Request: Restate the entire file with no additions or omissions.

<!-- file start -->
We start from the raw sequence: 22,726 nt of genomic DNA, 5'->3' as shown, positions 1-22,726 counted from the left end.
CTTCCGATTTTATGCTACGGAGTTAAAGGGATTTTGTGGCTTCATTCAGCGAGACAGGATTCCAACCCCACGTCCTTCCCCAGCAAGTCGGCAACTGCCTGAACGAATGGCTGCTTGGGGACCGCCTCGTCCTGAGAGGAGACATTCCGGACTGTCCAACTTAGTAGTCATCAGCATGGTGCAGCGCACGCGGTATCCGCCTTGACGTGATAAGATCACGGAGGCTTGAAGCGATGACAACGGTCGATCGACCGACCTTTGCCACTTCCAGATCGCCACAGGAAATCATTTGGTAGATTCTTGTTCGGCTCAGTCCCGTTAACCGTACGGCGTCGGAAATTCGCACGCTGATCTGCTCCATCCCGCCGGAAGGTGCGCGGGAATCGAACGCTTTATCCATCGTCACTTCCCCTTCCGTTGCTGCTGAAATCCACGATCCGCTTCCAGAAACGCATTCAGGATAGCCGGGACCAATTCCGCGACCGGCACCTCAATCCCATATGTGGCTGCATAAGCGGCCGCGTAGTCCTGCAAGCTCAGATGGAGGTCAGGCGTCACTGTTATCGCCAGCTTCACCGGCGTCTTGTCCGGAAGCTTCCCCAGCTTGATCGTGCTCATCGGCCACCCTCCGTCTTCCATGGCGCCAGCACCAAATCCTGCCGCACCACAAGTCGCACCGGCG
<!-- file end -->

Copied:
We start from the raw sequence: 22,726 nt of genomic DNA, 5'->3' as shown, positions 1-22,726 counted from the left end.
CTTCCGATTTTATGCTACGGAGTTAAAGGGATTTTGTGGCTTCATTCAGCGAGACAGGATTCCAACCCCACGTCCTTCCCCAGCAAGTCGGCAACTGCCTGAACGAATGGCTGCTTGGGGACCGCCTCGTCCTGAGAGGAGACATTCCGGACTGTCCAACTTAGTAGTCATCAGCATGGTGCAGCGCACGCGGTATCCGCCTTGACGTGATAAGATCACGGAGGCTTGAAGCGATGACAACGGTCGATCGACCGACCTTTGCCACTTCCAGATCGCCACAGGAAATCATTTGGTAGATTCTTGTTCGGCTCAGTCCCGTTAACCGTACGGCGTCGGAAATTCGCACGCTGATCTGCTCCATCCCGCCGGAAGGTGCGCGGGAATCGAACGCTTTATCCATCGTCACTTCCCCTTCCGTTGCTGCTGAAATCCACGATCCGCTTCCAGAAACGCATTCAGGATAGCCGGGACCAATTCCGCGACCGGCACCTCAATCCCATATGTGGCTGCATAAGCGGCCGCGTAGTCCTGCAAGCTCAGATGGAGGTCAGGCGTCACTGTTATCGCCAGCTTCACCGGCGTCTTGTCCGGAAGCTTCCCCAGCTTGATCGTGCTCATCGGCCACCCTCCGTCTTCCATGGCGCCAGCACCAAATCCTGCCGCACCACAAGTCGCACCGGCG